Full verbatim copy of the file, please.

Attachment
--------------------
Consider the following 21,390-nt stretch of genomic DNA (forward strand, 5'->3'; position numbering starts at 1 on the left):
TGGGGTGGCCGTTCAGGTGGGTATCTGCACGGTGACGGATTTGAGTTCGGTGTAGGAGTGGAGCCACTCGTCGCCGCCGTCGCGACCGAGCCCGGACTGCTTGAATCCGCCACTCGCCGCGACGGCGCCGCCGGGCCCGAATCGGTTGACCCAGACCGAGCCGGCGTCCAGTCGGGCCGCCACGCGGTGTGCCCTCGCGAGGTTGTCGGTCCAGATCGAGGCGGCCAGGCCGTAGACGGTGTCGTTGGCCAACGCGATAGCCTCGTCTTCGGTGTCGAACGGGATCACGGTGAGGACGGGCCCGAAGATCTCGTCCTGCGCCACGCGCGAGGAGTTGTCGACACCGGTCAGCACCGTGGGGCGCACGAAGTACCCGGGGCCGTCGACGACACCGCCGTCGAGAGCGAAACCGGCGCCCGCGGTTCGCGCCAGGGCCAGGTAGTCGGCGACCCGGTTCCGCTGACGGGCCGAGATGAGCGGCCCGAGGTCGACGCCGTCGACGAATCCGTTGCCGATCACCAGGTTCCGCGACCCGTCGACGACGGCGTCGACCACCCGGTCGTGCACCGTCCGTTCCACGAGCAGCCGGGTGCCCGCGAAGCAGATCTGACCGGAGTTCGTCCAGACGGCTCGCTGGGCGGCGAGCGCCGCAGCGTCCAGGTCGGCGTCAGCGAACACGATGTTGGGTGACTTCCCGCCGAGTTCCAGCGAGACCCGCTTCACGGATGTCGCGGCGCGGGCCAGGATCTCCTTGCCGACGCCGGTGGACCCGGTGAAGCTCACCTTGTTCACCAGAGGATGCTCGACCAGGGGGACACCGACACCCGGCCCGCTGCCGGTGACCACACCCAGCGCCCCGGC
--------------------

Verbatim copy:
Consider the following 21,390-nt stretch of genomic DNA (forward strand, 5'->3'; position numbering starts at 1 on the left):
TGGGGTGGCCGTTCAGGTGGGTATCTGCACGGTGACGGATTTGAGTTCGGTGTAGGAGTGGAGCCACTCGTCGCCGCCGTCGCGACCGAGCCCGGACTGCTTGAATCCGCCACTCGCCGCGACGGCGCCGCCGGGCCCGAATCGGTTGACCCAGACCGAGCCGGCGTCCAGTCGGGCCGCCACGCGGTGTGCCCTCGCGAGGTTGTCGGTCCAGATCGAGGCGGCCAGGCCGTAGACGGTGTCGTTGGCCAACGCGATAGCCTCGTCTTCGGTGTCGAACGGGATCACGGTGAGGACGGGCCCGAAGATCTCGTCCTGCGCCACGCGCGAGGAGTTGTCGACACCGGTCAGCACCGTGGGGCGCACGAAGTACCCGGGGCCGTCGACGACACCGCCGTCGAGAGCGAAACCGGCGCCCGCGGTTCGCGCCAGGGCCAGGTAGTCGGCGACCCGGTTCCGCTGACGGGCCGAGATGAGCGGCCCGAGGTCGACGCCGTCGACGAATCCGTTGCCGATCACCAGGTTCCGCGACCCGTCGACGACGGCGTCGACCACCCGGTCGTGCACCGTCCGTTCCACGAGCAGCCGGGTGCCCGCGAAGCAGATCTGACCGGAGTTCGTCCAGACGGCTCGCTGGGCGGCGAGCGCCGCAGCGTCCAGGTCGGCGTCAGCGAACACGATGTTGGGTGACTTCCCGCCGAGTTCCAGCGAGACCCGCTTCACGGATGTCGCGGCGCGGGCCAGGATCTCCTTGCCGACGCCGGTGGACCCGGTGAAGCTCACCTTGTTCACCAGAGGATGCTCGACCAGGGGGACACCGACACCCGGCCCGCTGCCGGTGACCACACCCAGCGCCCCGGC